Sunday, November 28

‘So many unknowns’: companies respond to the idea of ​​the vaccine passport


As we look to the future of New Zealand’s Covid-19 response, there is increasing talk about how companies will deal with mixing the vaccinated with the unvaccinated.

The New Zealand 'vaccine passport' is likely to be a digital Covid-19 vaccination certificate containing a QR code.

The New Zealand ‘vaccine passport’ is likely to be a digital Covid-19 vaccination certificate containing a QR code.
Photo: 123rf

It may be a vaccine passport, but there are doubts about its legality and who would be responsible: the government or companies.

However, some of the big names in Wellington’s hotel scene are on the fence. The idea has been floating around for months.

Bronwyn Kelly, co-owner of the Maranui Cafe and Queen Sally’s Diamond Deli in Lyall Bay would have no problem with the government requiring a vaccination passport.

“I mean you want to do what’s best for people.”

But the thought of having to enforce it herself left her with more questions, and she didn’t think many people in the hospitality industry would agree to that.

She also thought her staff were “under so much stress anyway” that having to monitor clients’ vaccine passports would take it to a “whole new level.”

“And how do you tell a family that could enter that they cannot enter if their daughter is not vaccinated?

“There will be many unknowns.”

Kelly wanted to see more light at the end of the tunnel for businesses.

“Right now it feels a lot like … you never know what the government is going to decide and if we can get vaccinated enough,” he said.

“I mean, what does the future hold for us?”

Matt McLaughlin, who owns businesses like Panhead Tory Street and Mustache Bar in the city’s entertainment district, had a similar mindset.

“It’s a very difficult conversation to have.”

He acknowledged that a vaccine passport would likely be fraught with legal hurdles for officials if required, but said it would make things easier for companies.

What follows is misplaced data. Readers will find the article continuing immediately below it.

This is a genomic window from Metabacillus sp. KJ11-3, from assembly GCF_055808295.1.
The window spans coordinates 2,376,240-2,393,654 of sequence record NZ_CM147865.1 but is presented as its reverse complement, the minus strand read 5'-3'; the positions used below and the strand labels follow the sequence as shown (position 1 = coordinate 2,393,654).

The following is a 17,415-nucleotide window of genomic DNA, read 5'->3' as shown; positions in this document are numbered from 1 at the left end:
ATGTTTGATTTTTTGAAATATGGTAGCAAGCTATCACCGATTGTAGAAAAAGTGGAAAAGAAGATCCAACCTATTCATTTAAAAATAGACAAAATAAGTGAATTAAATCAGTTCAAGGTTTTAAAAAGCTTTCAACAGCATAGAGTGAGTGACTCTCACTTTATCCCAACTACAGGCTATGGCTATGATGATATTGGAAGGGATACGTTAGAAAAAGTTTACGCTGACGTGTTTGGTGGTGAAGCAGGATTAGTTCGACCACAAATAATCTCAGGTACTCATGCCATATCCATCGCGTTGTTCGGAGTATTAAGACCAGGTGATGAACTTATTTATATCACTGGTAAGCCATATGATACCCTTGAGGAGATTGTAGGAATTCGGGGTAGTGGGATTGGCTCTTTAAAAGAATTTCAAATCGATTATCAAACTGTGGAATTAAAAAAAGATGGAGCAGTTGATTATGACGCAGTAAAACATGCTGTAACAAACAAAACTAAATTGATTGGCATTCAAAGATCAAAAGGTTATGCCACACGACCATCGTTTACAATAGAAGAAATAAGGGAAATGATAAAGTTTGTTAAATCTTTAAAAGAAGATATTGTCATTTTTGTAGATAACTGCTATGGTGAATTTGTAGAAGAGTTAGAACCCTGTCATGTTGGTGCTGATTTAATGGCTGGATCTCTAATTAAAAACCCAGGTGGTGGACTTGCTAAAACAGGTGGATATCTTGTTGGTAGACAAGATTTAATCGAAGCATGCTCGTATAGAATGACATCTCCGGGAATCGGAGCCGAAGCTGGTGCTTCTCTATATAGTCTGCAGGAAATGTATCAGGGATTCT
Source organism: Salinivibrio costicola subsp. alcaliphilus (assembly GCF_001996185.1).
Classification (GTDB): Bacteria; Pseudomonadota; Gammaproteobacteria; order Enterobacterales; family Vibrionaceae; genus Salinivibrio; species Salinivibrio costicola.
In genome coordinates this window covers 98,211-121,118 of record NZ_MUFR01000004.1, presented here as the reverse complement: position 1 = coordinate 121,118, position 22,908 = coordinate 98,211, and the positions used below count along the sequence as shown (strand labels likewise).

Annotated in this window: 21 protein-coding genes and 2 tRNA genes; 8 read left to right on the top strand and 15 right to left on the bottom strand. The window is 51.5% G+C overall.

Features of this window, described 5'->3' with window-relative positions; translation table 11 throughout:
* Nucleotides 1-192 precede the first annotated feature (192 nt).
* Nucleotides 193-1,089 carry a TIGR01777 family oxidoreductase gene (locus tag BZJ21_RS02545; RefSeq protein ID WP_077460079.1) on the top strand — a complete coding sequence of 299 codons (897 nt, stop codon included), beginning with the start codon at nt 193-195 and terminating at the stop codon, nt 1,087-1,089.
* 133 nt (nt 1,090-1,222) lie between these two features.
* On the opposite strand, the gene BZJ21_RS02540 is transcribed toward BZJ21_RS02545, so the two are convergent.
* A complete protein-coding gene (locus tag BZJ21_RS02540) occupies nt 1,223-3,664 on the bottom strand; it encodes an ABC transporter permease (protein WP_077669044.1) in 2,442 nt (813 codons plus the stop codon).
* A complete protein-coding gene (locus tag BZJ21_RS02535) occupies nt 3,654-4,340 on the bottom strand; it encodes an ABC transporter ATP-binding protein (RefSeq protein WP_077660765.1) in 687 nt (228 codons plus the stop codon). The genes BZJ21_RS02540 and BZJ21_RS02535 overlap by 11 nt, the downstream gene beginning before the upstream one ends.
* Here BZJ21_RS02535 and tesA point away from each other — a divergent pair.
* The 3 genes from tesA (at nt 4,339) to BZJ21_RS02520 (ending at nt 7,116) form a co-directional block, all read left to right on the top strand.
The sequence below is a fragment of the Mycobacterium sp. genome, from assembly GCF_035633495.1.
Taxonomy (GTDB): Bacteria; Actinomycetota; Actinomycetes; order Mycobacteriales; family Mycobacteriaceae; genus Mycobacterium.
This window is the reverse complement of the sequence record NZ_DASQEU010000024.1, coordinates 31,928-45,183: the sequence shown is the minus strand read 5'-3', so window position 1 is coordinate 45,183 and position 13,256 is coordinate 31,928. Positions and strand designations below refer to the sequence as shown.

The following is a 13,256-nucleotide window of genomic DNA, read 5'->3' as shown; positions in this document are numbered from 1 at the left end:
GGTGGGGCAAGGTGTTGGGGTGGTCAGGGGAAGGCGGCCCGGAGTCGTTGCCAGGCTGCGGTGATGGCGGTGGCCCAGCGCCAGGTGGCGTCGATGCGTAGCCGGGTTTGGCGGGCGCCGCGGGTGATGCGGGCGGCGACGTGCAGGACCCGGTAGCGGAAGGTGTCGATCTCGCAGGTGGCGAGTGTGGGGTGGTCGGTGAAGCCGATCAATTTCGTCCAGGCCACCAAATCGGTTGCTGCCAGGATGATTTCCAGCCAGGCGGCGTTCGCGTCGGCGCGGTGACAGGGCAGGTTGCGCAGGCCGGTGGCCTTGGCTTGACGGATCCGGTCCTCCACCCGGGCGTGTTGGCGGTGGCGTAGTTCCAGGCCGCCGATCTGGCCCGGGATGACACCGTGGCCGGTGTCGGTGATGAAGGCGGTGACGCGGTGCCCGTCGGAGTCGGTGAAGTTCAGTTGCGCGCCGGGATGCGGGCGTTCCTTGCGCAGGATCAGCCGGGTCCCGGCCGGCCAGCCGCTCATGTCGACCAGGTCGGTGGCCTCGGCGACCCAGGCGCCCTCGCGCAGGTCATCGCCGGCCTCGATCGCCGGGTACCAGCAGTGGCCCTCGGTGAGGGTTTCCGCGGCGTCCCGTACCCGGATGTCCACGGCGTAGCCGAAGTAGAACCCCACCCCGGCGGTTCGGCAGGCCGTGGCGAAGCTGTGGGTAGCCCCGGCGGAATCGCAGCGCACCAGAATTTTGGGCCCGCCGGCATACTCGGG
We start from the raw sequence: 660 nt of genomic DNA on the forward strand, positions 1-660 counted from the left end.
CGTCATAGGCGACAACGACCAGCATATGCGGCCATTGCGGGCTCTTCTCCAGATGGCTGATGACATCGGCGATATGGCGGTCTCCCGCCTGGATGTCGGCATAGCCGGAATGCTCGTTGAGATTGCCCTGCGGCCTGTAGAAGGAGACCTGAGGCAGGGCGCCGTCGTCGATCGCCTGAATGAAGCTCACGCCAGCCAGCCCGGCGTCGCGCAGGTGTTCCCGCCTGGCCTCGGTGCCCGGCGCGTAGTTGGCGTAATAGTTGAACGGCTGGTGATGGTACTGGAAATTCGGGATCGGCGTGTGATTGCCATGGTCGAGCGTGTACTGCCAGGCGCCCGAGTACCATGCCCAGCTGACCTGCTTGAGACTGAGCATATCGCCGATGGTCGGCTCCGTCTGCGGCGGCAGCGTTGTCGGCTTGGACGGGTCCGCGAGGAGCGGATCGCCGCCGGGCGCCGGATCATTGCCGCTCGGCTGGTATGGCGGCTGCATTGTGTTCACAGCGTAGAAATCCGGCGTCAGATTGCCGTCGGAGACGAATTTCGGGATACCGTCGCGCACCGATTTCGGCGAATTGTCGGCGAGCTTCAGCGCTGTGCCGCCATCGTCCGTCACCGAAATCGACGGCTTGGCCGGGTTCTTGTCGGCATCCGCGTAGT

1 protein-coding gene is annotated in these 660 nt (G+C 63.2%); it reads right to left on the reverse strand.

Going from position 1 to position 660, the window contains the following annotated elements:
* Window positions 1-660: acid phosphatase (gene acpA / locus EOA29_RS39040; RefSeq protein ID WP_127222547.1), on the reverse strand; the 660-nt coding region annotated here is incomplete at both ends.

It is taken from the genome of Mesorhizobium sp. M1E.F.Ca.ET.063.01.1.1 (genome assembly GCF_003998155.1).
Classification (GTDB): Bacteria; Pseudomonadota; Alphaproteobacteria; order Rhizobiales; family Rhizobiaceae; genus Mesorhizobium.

McLaughlin thought that presenting a Covid-19 recovery roadmap could help companies get on with the idea.

“We do not know if we will close next week, we do not know if we can order stock, we do not know if we will be able to employ more personnel.

“We really are in no man’s land.”

He said they were in “complete limbo” as an industry and that it would be “really difficult to do when we don’t know what the bigger picture will be like.”

Epic Hospitality Director Greig Wilson supported the idea of ​​a vaccine passport, whether it is mandatory or not.

He was in favor of making it mandatory, but was willing to implement it himself in his chain of bars on Courtenay Place and Dixon Street, the heart of Wellington’s nightlife.

“Everyone has to contribute their grain of sand, otherwise, we are going to be going around in circles and Covid is going to appear throughout the country and stop the country.”

Even if vaccine passports were not mandatory, he would like the government to lend a hand to those who want it, such as a system or application that can be shown to staff to facilitate the application of vaccine passports.

“That could work.”

Vaccine passport or not, there was one thing all these hospitality chiefs agreed on: They wanted vaccination rates to keep increasing so they could get a better picture of the future.


www.rnz.co.nz

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